Not only that, but as you may have read last week I started my new internship in the midst of an 'Office Great British Bake Off' competition. Yes, it was a match made in heaven. What's the best way to charm your co-workers? Through their belly. In fact, I find it's the best way to charm anyone, don't you?
Not one to shy away from competition or a chance to get my apron on, I awkwardly balanced a pumpkin on my knees all the way home whilst on the bus, where it proceeded to sit outside for a few days getting rained on, or 'cleaned by nature' as I like to think.
If you fancy doing this bake for a bit of fun, or want to bookmark it ready for an eye-catching Halloween table centrepiece next year go ahead! It's actually a lot easier than it looks!
1 medium sized carving pumpkin (preferably a stout, round one)
250g butter, softened
200g light brown sugar
3 large eggs
250g self-raising flour
1tsp bicarbonate of soda
zest 2 oranges
2 tsp mixed spice
2 tsp ground ginger
100g carrots, grated
100g courgette, grated
1. First off, carefully cut a large hole in the top of your pumpkin and scoop out the pumpkin guts (technical term, of course), as I find it's easier to cut down to size once you've emptied it. Next, carefully slice the top quarter off the pumpkin, trying to keep it level all around. Try and get as much as possible out of the pumpkin.
2. Next, beat the butter, sugar, eggs, flour, bicarbonate of soda, orange zest, and mixed spice together in a bowl. No need to be fussy about it, just give it a good battering!
3. After grating your carrot and courgette (I like to use the chunky part of the grater as it means your batter will be nice and colourful!), stir the vegetables into the mixture, again - no fuss needed!
4. At this stage you probably should set your oven to 175 degrees celsius. Once you've done that, prepare a baking sheet lined with baking parchment.
5. Pour your mixture into the pumpkin shell, filling it up approx. two thirds of the way. (It will rise... eventually!) If you have any extra left over, make a few cupcakes.
6. Pop your cake in the centre of the oven and cook at 175 degrees for 50 minutes. After that, turn the oven down to 160 degrees and cook for a further 1 hour and 15 minutes.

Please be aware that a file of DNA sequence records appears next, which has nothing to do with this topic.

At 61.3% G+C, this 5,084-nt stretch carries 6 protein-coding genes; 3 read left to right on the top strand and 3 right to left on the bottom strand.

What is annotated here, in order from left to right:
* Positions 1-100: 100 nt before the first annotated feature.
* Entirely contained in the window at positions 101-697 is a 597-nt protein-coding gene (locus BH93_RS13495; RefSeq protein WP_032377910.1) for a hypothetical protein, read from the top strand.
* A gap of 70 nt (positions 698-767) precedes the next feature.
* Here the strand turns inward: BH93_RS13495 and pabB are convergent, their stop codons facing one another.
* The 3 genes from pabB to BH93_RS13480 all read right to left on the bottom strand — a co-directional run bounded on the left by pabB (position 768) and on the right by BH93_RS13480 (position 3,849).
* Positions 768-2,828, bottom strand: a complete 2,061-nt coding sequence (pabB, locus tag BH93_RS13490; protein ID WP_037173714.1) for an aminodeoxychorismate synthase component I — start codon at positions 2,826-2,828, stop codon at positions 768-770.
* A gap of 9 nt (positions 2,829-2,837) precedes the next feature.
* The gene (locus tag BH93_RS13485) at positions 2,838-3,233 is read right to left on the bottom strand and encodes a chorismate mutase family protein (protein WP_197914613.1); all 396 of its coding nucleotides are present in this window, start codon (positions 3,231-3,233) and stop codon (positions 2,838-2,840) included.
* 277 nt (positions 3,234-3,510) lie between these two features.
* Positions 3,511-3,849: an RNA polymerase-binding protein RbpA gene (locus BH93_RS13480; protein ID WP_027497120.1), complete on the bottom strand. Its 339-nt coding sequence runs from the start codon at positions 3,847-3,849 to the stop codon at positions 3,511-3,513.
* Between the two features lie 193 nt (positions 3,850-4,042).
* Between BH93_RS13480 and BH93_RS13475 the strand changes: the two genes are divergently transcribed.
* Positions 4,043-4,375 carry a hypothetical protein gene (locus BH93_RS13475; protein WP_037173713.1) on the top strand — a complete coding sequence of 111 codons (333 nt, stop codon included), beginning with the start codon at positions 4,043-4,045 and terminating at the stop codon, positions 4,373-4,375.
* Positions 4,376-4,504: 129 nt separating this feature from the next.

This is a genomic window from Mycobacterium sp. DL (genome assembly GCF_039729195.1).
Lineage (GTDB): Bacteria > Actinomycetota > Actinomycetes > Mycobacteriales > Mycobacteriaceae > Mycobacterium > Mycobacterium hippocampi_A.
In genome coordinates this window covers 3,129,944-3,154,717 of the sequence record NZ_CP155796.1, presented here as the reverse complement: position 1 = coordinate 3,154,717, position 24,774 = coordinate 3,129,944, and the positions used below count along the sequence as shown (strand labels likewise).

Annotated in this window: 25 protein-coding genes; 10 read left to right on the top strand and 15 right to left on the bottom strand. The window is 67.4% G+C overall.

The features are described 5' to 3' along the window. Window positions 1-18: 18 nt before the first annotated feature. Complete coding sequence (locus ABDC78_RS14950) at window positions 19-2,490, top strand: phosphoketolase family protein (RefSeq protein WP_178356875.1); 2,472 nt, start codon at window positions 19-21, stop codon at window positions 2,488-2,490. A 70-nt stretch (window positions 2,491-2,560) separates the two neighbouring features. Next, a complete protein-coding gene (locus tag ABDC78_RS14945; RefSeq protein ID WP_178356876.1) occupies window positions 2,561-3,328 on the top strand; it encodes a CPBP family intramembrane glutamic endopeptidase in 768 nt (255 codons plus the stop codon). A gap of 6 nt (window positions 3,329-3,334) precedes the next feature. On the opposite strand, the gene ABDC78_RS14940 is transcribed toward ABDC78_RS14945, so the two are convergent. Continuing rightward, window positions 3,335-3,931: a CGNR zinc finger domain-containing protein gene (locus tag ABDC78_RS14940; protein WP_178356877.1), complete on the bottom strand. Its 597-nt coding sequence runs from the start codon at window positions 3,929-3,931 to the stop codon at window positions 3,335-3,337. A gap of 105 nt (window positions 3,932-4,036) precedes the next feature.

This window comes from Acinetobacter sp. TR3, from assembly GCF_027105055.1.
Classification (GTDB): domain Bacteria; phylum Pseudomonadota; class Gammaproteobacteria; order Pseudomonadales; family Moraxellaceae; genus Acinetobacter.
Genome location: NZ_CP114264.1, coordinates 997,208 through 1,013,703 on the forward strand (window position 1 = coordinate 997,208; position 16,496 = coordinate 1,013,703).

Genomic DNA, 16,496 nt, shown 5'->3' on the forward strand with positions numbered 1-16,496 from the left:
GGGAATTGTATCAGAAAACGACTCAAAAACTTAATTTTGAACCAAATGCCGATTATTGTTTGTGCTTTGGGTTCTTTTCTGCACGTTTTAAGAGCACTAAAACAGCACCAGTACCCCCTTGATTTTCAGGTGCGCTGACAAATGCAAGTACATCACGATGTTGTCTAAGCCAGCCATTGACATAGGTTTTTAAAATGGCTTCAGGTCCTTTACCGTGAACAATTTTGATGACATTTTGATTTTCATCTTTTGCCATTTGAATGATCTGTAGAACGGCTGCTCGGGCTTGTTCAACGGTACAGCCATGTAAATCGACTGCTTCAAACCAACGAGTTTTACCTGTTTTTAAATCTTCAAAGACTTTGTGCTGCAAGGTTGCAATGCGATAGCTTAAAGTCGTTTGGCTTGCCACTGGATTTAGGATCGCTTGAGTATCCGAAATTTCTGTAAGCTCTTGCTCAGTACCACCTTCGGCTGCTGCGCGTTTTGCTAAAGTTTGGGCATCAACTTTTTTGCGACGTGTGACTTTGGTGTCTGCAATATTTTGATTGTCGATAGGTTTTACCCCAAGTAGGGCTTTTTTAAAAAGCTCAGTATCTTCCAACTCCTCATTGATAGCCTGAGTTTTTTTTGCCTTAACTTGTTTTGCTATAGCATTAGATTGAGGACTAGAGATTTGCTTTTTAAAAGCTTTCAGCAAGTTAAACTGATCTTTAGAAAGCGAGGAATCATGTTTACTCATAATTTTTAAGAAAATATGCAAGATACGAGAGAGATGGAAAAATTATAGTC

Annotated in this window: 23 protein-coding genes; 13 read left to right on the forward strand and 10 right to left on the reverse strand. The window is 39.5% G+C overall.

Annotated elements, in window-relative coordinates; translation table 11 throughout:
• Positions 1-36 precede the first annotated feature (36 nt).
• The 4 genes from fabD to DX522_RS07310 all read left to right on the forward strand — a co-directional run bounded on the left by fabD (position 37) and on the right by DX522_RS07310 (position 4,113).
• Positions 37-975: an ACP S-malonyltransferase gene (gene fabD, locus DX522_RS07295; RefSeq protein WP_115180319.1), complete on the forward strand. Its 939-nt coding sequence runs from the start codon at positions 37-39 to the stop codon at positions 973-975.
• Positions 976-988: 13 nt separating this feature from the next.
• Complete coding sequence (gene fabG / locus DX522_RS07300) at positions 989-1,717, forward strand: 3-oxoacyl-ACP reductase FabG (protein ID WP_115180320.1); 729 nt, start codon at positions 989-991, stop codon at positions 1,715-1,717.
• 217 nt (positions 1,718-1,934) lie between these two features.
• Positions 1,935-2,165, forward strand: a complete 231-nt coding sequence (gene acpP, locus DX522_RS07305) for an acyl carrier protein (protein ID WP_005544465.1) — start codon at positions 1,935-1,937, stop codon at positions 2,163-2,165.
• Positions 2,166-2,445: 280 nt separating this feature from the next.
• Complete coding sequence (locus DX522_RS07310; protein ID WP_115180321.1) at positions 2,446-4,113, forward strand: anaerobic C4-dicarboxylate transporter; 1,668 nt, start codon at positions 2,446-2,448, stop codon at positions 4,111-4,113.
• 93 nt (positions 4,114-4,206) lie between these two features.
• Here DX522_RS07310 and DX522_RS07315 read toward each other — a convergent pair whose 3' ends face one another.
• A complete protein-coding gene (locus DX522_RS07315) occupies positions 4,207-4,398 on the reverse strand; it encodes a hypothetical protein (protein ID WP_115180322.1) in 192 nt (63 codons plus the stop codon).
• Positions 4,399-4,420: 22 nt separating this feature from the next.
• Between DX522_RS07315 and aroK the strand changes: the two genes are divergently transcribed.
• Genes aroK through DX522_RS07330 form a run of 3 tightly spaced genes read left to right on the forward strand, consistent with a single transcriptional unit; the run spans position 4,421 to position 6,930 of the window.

Now, these timings are simply what worked for me, as after an initial miscalculation and a totally raw cake, I realised that the pumpkin produces a lot of water when in the oven and so you will likely have to double or even triple your usual sponge baking time. For the last half an hour I checked every ten minutes, which I would definitely recommend! Keep giving it a wiggle and stick a skewer in until it comes out clean.
Voila! A success! I really wasn't sure if this was going to work, and had some worrying 'Bake Off' style moments sat in front of the oven, but it came out a trooper in the end! I really like the way the pumpkin looks like it's wearing a snazzy leather jacket - he's a cool customer my cake.
The cake rises really nicely and when cut into is moist almost to the point of wetness around the sides. Now, I wasn't too keen on this feature, as I realised halfway through eating a slice that I'm not actually a fan of pumpkin, but I have since been informed that the pumpkin flavour that seeps into the cake is actually quite nice. Each to their own! The spices and vegetables used give it quite an 'autumny' feel, with the ginger leaving a nice warm feeling in your belly. Could this be a PSL cake? Hmmm just about...
I'd made a cream cheese frosting before falling into bed the night before, and quickly iced it up in the morning before work.
The thought of getting this in one piece to work on the commuter train made me want to cry a bit, but this thing is pretty robust as far as cakes go! It didn't budge once.
I've never tried to tap into the seasons for baking inspiration before, but I'm so pleased I did. Pinterest would have you believe you're the only one not having squash for breakfast, lunch and tea.
Have you tried anything creative food-wise with seasonal vegetables? I'd love to add some more recipes to my list before winter purges the fields and strips the trees.